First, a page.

While she was recovering, a male correctional officer "insisted that she be shackled to the hospital bed," and the shackles on her feet were painful, according to the lawsuit.

    Asked about the allegations in 2010, Maricopa County Sheriff's Office Lt. Brian Lee said in a statement that Mendiola-Martinez "was not shackled during or directly after her medical procedure. After the procedure, she did have a soft restraint attached on one leg to her bed to prevent escape."

    Maricopa County sheriff's spokesman Justin Griffin referred to the earlier statement when asked about the suit.

    Lee said Mendiola-Martinez was treated the way any other inmate would be while receiving treatment "in an unsecured facility. Although she was being held on a Class Three felony, MCSO would have treated other inmates in the same manner."

    Mendiola-Martinez was not initially shackled, thanks to a "guardian angel" guard, Bertrand said, but "she has her C-section, the guards change and this new guard comes in as she's recovering from this major surgery and insists on shackling her to the bed."

    "It's incredibly painful, it's incredibly dangerous because now she can't move around, she can't avoid clotting, and he refuses to take the shackle off," Bertrand said.

    Mendiola-Martinez was not allowed to hold or nurse her baby, the suit alleges.

    She was discharged on December 23, but was not given a wheelchair to leave the hospital, the suit says. "Wearing only a hospital gown, Ms. Mendiola-Martinez was forced to walk through the hospital with her hands and feet shackled," according to the suit. Meanwhile, she began to bleed, the suit says.

    A nurse "scolded" the corrections officer for taking her "so quickly and without Ms. Mendiola receiving her pain medication or discharge paperwork," so she was again chained and forced to walk back to the nurse's station, according to the suit.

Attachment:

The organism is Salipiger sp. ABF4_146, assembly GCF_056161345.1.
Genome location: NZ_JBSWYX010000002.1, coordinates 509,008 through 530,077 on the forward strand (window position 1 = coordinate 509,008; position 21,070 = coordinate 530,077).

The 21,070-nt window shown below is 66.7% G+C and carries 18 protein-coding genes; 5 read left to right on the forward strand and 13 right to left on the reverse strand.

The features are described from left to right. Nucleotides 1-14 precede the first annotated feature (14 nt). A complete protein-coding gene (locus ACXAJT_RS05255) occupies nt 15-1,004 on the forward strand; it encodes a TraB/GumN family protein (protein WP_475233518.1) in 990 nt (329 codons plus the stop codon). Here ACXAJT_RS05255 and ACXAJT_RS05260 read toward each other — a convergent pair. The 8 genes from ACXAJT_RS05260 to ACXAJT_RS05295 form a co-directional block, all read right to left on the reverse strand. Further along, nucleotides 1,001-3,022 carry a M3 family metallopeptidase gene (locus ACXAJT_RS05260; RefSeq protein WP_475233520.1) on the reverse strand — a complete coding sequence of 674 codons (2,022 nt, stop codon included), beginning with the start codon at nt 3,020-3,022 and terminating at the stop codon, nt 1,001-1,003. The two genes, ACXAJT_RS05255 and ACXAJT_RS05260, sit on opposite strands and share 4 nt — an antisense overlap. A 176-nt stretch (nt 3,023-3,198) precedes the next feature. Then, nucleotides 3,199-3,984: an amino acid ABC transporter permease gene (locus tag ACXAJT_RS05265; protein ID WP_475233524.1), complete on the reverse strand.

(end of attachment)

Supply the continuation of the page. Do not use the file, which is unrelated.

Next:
"Ms. Mendiola-Martinez was in so much pain she could hardly walk," the suit says. "Shackled at her hands and ankles, with a bleeding surgery wound, Ms. Mendiola-Martinez was returned to the Estrella jail." She spent the nights following her discharge "in pain and crying," the suit says.

    Maricopa County Medical Center spokesman Michael Murphy, asked about shackling inmates in labor, said hospital staff defers to law enforcement, according to the suit.

    Hospital spokeswoman Judy Cane declined comment on the matter Wednesday.

    "I'd like to think that any woman held in that jail is going to be treated with respect and dignity," Bertrand said.
    Mendiola-Martinez declined to be interviewed, saying she fears retaliation by the sheriff's office.

    International standards say using restraints on pregnant women "is cruel, inhumane and degrading treatment, and given medical or other factors impeding pregnant or birthing women from attempting escape or becoming violent, the presumption must be that no restraints should be applied," the suit says. "A woman's privacy and dignity must be respected during labor and birth."

    International standards also say a pregnant woman in her third trimester should not be restrained while being transported, and efforts should be made "to afford the mother reasonable access to the baby without impeding her movements by restraints," according to the suit.